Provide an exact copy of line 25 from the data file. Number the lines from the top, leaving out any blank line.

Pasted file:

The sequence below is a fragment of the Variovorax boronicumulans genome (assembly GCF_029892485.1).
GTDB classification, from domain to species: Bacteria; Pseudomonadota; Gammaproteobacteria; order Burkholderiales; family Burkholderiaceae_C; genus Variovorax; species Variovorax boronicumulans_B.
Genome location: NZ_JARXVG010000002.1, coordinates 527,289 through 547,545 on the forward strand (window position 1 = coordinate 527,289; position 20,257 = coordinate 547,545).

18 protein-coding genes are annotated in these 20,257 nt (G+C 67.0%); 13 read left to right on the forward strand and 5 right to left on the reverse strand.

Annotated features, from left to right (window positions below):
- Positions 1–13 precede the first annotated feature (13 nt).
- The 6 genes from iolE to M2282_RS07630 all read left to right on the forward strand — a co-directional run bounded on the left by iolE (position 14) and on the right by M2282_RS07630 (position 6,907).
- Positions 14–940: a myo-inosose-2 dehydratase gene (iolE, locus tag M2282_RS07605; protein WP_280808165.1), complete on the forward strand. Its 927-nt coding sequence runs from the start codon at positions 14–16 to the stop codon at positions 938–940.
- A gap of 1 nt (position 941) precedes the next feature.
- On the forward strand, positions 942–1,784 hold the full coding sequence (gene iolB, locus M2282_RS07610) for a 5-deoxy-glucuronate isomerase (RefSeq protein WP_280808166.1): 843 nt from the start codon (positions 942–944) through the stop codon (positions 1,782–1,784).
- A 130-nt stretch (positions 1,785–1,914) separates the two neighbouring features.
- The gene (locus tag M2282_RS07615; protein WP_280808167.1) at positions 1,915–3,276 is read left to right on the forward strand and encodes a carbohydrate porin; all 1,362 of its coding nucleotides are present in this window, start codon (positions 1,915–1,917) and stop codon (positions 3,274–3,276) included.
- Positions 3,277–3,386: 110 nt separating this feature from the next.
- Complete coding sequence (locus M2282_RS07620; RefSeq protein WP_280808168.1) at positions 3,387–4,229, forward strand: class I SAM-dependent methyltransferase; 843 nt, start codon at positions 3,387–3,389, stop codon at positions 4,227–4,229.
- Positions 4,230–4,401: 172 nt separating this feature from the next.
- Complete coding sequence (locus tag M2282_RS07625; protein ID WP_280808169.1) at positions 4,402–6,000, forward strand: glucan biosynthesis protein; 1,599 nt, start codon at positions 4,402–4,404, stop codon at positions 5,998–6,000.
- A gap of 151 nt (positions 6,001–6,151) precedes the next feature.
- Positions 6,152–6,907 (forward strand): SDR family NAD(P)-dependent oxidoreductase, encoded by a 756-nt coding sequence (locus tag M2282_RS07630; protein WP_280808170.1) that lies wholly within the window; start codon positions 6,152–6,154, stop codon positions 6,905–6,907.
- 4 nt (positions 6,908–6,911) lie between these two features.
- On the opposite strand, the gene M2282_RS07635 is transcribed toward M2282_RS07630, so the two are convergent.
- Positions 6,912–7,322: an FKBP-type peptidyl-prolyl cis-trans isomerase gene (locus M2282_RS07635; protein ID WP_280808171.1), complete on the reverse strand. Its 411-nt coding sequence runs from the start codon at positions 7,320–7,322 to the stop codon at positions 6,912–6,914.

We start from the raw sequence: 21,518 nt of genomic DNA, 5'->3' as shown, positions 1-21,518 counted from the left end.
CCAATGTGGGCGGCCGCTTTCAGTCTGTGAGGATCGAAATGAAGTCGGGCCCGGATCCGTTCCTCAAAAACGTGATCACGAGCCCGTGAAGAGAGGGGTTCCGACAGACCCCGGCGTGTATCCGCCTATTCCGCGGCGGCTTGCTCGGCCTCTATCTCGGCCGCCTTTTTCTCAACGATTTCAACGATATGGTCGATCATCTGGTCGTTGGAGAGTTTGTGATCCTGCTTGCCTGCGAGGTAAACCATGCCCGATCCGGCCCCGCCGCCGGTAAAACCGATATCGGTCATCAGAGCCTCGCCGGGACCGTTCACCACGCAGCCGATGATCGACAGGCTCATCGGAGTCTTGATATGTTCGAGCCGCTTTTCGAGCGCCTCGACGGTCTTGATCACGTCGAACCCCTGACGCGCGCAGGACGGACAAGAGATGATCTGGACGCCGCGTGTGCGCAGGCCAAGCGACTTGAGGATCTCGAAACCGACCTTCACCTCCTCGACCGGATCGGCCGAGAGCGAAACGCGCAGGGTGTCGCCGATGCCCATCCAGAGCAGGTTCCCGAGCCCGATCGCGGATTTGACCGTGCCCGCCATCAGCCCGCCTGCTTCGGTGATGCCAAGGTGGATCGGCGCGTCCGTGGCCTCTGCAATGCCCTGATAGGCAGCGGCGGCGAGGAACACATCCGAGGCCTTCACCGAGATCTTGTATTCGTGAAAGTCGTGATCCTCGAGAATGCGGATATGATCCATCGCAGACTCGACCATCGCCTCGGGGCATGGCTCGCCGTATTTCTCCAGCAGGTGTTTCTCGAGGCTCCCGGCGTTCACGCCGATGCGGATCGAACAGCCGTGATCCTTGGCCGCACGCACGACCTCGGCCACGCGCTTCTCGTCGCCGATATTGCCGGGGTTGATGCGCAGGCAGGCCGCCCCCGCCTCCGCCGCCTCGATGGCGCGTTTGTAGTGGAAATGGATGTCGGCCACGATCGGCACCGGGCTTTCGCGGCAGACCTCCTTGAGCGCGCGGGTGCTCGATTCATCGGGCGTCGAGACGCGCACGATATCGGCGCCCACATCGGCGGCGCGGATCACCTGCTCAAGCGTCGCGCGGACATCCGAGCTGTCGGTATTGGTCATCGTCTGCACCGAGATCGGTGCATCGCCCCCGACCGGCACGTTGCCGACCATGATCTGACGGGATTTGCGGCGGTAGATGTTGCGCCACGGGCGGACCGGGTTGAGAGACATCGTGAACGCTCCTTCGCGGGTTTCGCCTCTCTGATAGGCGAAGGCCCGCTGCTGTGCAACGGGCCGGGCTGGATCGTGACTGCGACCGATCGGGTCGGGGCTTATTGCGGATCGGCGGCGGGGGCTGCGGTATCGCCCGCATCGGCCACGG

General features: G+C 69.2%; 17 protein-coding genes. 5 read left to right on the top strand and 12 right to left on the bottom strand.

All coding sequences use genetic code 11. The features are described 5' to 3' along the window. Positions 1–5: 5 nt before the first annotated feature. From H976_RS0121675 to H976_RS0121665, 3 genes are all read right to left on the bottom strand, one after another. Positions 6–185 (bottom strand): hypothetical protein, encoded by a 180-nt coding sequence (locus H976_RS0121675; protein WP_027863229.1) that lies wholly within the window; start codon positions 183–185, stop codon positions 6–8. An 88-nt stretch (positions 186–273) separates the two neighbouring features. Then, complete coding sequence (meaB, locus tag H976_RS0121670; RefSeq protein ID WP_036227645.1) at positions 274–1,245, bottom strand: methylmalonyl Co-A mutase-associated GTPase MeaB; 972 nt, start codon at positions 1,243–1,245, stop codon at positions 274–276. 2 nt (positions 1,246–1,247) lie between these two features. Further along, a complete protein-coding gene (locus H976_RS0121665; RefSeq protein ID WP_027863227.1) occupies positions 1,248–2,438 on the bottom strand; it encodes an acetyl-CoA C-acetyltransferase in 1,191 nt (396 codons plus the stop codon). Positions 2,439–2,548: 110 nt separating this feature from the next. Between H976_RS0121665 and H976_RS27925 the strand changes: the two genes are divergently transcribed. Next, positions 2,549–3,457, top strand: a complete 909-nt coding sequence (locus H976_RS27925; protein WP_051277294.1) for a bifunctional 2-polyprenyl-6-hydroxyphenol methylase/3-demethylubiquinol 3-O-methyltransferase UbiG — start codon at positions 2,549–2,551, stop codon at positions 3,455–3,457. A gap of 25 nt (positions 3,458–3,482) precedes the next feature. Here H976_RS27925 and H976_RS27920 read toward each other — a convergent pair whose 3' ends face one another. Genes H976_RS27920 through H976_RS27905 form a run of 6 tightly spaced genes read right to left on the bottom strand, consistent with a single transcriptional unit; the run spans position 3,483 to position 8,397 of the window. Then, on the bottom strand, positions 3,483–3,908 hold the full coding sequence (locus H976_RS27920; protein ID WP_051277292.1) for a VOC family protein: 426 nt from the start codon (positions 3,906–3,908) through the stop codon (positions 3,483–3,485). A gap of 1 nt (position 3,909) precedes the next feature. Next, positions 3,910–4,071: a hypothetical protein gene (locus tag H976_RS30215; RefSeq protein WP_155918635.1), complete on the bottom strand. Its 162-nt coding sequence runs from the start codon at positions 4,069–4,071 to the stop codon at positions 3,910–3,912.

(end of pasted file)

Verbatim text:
All coding sequences use genetic code 11. The features are described 5' to 3' along the window. Positions 1–5: 5 nt before the first annotated feature. From H976_RS0121675 to H976_RS0121665, 3 genes are all read right to left on the bottom strand, one after another. Positions 6–185 (bottom strand): hypothetical protein, encoded by a 180-nt coding sequence (locus H976_RS0121675; protein WP_027863229.1) that lies wholly within the window; start codon positions 183–185, stop codon positions 6–8. An 88-nt stretch (positions 186–273) separates the two neighbouring features. Then, complete coding sequence (meaB, locus tag H976_RS0121670; RefSeq protein ID WP_036227645.1) at positions 274–1,245, bottom strand: methylmalonyl Co-A mutase-associated GTPase MeaB; 972 nt, start codon at positions 1,243–1,245, stop codon at positions 274–276. 2 nt (positions 1,246–1,247) lie between these two features. Further along, a complete protein-coding gene (locus H976_RS0121665; RefSeq protein ID WP_027863227.1) occupies positions 1,248–2,438 on the bottom strand; it encodes an acetyl-CoA C-acetyltransferase in 1,191 nt (396 codons plus the stop codon). Positions 2,439–2,548: 110 nt separating this feature from the next. Between H976_RS0121665 and H976_RS27925 the strand changes: the two genes are divergently transcribed. Next, positions 2,549–3,457, top strand: a complete 909-nt coding sequence (locus H976_RS27925; protein WP_051277294.1) for a bifunctional 2-polyprenyl-6-hydroxyphenol methylase/3-demethylubiquinol 3-O-methyltransferase UbiG — start codon at positions 2,549–2,551, stop codon at positions 3,455–3,457. A gap of 25 nt (positions 3,458–3,482) precedes the next feature. Here H976_RS27925 and H976_RS27920 read toward each other — a convergent pair whose 3' ends face one another. Genes H976_RS27920 through H976_RS27905 form a run of 6 tightly spaced genes read right to left on the bottom strand, consistent with a single transcriptional unit; the run spans position 3,483 to position 8,397 of the window. Then, on the bottom strand, positions 3,483–3,908 hold the full coding sequence (locus H976_RS27920; protein ID WP_051277292.1) for a VOC family protein: 426 nt from the start codon (positions 3,906–3,908) through the stop codon (positions 3,483–3,485). A gap of 1 nt (position 3,909) precedes the next feature. Next, positions 3,910–4,071: a hypothetical protein gene (locus tag H976_RS30215; RefSeq protein WP_155918635.1), complete on the bottom strand. Its 162-nt coding sequence runs from the start codon at positions 4,069–4,071 to the stop codon at positions 3,910–3,912.